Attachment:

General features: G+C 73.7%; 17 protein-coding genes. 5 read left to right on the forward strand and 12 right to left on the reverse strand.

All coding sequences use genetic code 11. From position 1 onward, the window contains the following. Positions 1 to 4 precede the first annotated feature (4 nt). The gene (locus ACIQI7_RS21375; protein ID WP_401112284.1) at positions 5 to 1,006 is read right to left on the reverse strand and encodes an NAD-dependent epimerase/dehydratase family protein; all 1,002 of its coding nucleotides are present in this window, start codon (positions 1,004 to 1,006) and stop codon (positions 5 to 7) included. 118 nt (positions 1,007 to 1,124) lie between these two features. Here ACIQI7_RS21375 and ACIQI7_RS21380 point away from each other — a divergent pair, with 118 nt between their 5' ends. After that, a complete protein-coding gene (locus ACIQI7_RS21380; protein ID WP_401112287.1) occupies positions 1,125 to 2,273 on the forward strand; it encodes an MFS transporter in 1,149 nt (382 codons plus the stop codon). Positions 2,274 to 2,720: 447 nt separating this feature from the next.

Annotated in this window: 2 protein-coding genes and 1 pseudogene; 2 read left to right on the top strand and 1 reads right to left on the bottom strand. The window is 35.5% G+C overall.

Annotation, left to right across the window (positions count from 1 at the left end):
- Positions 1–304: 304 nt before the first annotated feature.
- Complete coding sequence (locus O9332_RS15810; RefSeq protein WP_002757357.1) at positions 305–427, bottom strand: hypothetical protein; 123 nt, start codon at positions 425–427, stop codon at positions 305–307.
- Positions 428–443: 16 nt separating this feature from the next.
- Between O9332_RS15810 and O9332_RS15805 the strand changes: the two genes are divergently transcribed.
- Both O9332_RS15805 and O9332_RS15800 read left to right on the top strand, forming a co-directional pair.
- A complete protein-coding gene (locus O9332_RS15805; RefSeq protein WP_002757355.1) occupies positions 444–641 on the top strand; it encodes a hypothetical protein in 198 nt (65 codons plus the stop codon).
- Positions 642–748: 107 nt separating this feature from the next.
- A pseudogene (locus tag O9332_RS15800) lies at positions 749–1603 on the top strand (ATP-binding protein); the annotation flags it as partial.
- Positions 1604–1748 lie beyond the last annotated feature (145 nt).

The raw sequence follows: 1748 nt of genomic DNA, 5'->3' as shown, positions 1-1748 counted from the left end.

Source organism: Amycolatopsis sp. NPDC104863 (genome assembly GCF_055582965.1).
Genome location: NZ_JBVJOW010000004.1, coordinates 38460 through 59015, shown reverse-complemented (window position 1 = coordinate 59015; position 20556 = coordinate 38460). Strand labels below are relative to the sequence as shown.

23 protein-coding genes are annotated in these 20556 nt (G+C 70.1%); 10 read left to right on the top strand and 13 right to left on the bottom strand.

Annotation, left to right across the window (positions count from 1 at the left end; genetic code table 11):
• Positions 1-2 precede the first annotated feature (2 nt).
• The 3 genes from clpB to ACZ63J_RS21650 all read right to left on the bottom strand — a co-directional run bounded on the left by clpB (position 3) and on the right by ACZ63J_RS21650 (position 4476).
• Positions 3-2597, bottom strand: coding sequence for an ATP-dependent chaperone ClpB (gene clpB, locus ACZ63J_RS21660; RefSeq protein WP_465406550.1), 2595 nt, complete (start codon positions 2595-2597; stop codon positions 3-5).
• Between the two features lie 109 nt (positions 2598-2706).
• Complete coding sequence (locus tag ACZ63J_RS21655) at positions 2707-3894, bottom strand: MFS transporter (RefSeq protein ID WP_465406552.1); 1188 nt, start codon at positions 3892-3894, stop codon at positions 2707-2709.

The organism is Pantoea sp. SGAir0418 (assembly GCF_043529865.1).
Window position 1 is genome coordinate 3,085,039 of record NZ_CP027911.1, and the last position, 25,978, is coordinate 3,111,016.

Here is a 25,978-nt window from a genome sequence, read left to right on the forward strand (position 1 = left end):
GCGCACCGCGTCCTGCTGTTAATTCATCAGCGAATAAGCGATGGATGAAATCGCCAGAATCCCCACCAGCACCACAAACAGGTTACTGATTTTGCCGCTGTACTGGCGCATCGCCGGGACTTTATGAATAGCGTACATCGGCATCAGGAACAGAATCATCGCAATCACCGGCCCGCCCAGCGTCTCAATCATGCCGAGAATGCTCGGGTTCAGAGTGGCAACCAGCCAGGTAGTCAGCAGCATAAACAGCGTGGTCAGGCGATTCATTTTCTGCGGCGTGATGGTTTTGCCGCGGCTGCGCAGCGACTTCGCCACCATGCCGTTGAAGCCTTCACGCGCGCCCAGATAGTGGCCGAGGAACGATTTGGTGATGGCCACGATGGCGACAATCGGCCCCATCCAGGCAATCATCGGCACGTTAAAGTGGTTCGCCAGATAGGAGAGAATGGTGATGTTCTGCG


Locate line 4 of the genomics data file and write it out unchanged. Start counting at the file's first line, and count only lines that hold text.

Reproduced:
Annotation, left to right across the window (positions count from 1 at the left end):